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I'm absolutely blanking this.

There are three devices to make the circuit. Device 2 and 3 are in series, but device 1 is in parallel to device 2 and 3. I have a probability value for 1, 2, and 3. Device 1 is independent to device 2 and 3. However, if device 3 fails, then device 2 has a conditional probability to fail.

My task is to find the probability the entire circuit will fail. The values are below.

$P(E_1) =0.2, P(E_2)=0.2, P(E_3)=0.3, P(E_2|E_3)=0.5$

I recall if they were all independent then I'd simply multiply the three probabilities together, however as device 2 and 3 are not independent to each other I recall something has to be done. But I'm stump at this part. Any documents regarding conditional probability focuses on $P(E_2|E_3)=\frac{P(E_2 \cap E_3)}{P(E_3)}$, but doesn't expand on what should be done beyond this.

Anyone have any resources or help regarding this?

Thanks.

Also, how would you draw the Venn diagram? I'm trying to visualize it in my head to make it easier to understand, but the diagram is not coming to me. My current diagram has 1 and 3 intersecting as a larger circle with 2 being the "smaller" circle within 3, however, I feel this is incorrect.

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I'm not sure whether the entire circuit fails if any component fails, or only if all the components fail.

However, let's consider how to deal with the joint probabilities for $E_2$ and $E_3$. The Venn diagram is indeed a simple way to proceed. Let us consider that

$$ P(E_2 \mid E_3) = \frac{P(E_2, E_3)}{P(E_3)} $$

That means that if we draw a Venn diagram for just those two events, the region for $E_3$ (orange, below) covers an area of $0.3$, and the region for $E_2$ (blue) covers an area of $0.2$, and the region of overlap is half the area for $E_3$ (because $P(E_2 \mid E_3) = 0.5$), or $0.5 \times 0.3 = 0.15$. That leaves $0.2-0.15 = 0.05$ for the area of the region of $E_2$ that lies outside $E_3$.

enter image description here

In summary, we thus have

  • $P(E_2, E_3) = 0.15$
  • $P(E_2, \neg E_3) = 0.05$
  • $P(\neg E_2, E_3) = 0.15$

which leaves

  • $P(\neg E_2, \neg E_3) = 1-0.15-0.05-0.15 = 0.65$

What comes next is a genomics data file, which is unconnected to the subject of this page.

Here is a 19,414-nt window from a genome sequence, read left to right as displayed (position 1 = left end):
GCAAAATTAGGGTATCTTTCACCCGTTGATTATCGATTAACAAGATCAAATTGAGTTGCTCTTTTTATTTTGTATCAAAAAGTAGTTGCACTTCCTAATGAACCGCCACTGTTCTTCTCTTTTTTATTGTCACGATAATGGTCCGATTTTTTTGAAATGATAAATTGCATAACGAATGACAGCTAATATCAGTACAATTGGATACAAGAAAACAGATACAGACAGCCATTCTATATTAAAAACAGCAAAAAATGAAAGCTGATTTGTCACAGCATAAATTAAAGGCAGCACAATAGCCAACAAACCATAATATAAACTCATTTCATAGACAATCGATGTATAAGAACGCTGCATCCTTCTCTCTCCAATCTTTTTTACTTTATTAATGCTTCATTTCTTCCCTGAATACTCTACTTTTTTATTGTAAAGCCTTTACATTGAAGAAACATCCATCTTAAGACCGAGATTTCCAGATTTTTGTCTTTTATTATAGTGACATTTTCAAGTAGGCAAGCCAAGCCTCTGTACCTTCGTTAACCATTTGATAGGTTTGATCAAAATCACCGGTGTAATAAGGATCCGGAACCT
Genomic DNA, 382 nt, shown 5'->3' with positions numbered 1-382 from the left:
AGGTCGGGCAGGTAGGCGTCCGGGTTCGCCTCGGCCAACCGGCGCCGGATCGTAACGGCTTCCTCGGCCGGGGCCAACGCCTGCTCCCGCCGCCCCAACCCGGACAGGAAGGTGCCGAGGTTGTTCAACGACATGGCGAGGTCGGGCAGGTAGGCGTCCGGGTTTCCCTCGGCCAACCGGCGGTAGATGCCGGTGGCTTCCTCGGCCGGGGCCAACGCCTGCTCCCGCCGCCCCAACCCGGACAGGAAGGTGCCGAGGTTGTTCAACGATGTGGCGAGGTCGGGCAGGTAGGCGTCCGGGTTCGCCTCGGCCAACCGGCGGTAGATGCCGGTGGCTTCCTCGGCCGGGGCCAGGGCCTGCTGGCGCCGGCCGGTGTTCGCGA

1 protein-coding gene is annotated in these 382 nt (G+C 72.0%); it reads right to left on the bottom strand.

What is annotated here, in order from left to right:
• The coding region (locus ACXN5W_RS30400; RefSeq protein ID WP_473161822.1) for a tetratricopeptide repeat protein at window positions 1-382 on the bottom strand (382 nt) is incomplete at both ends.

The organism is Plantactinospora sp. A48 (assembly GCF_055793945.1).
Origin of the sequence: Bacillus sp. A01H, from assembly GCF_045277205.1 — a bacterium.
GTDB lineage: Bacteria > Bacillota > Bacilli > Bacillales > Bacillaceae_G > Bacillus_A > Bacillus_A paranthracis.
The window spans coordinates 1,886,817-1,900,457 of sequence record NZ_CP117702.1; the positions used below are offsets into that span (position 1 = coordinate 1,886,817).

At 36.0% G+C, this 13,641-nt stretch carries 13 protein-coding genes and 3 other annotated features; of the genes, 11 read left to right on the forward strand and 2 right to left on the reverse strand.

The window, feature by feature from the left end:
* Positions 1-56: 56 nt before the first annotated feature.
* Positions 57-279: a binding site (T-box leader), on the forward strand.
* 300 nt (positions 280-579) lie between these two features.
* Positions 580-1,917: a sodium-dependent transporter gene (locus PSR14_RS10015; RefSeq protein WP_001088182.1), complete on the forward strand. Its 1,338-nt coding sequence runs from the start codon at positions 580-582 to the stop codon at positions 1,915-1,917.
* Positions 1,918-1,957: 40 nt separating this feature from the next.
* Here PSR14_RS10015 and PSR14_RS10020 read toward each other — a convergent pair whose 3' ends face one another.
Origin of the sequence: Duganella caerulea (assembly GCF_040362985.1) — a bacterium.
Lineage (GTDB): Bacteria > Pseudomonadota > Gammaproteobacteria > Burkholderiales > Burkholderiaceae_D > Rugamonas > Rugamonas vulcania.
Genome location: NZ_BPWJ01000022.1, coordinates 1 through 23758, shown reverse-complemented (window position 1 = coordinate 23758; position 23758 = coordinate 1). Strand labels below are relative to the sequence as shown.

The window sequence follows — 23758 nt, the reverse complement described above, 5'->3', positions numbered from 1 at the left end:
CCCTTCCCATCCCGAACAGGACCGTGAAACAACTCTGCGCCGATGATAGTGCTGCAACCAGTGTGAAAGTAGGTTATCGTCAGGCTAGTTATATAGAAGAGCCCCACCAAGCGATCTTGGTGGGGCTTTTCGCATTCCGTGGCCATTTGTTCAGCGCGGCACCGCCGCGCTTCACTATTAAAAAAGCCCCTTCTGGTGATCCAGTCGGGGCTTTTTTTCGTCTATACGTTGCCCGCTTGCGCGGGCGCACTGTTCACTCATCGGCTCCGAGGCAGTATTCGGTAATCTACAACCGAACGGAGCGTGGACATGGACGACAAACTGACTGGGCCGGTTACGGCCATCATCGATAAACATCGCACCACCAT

Thus, if any component failure is sufficient to have the entire system fail, then the desired probability is one minus the probability of all components surviving, or $1-[1-P(E_1)]P(\neg E_2, \neg E_3)$. If, on the other hand, all the components must fail for the entire system to fail, then the desired probability is $P(E_1)P(E_2, E_3)$.

There are other interpretations of system failure, which I trust you can take from here.

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  • $\begingroup$ Wow thanks! I completely forgot that because $E_1$ is independent to event 2 and 3 that as far as a Venn diagram is concerned the circle for event 1 won't even be touching the other two circles. Thanks! $\endgroup$ – user323111 Mar 15 '16 at 18:16
  • $\begingroup$ No, it's not that it doesn't touch. It's not in the diagram. We are only concerned about the interaction between $E_2$ and $E_3$. $\endgroup$ – Brian Tung Mar 15 '16 at 18:22
  • $\begingroup$ Ahh ok then. Thanks. So if the following is within the set of failure, $E_fail = {E_1 E_2, E_1 E_3, E_1 E_2 E_3}$, then to find the total probability of system failure I need to do $P(E_1)P(E_2)+P(E_1)P(E_3)+P(E_1)P(E_2,E_3)$ right? Also, the comma between them are multiplications correct? $\endgroup$ – user323111 Mar 15 '16 at 18:29
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    $\begingroup$ No, because you've triple added the cases where all three components fail. The actual expression should be $P(E_1)[P(E_2)+P(E_3)-P(E_2,E_3)]$, by inclusion-exclusion. $\endgroup$ – Brian Tung Mar 15 '16 at 18:47

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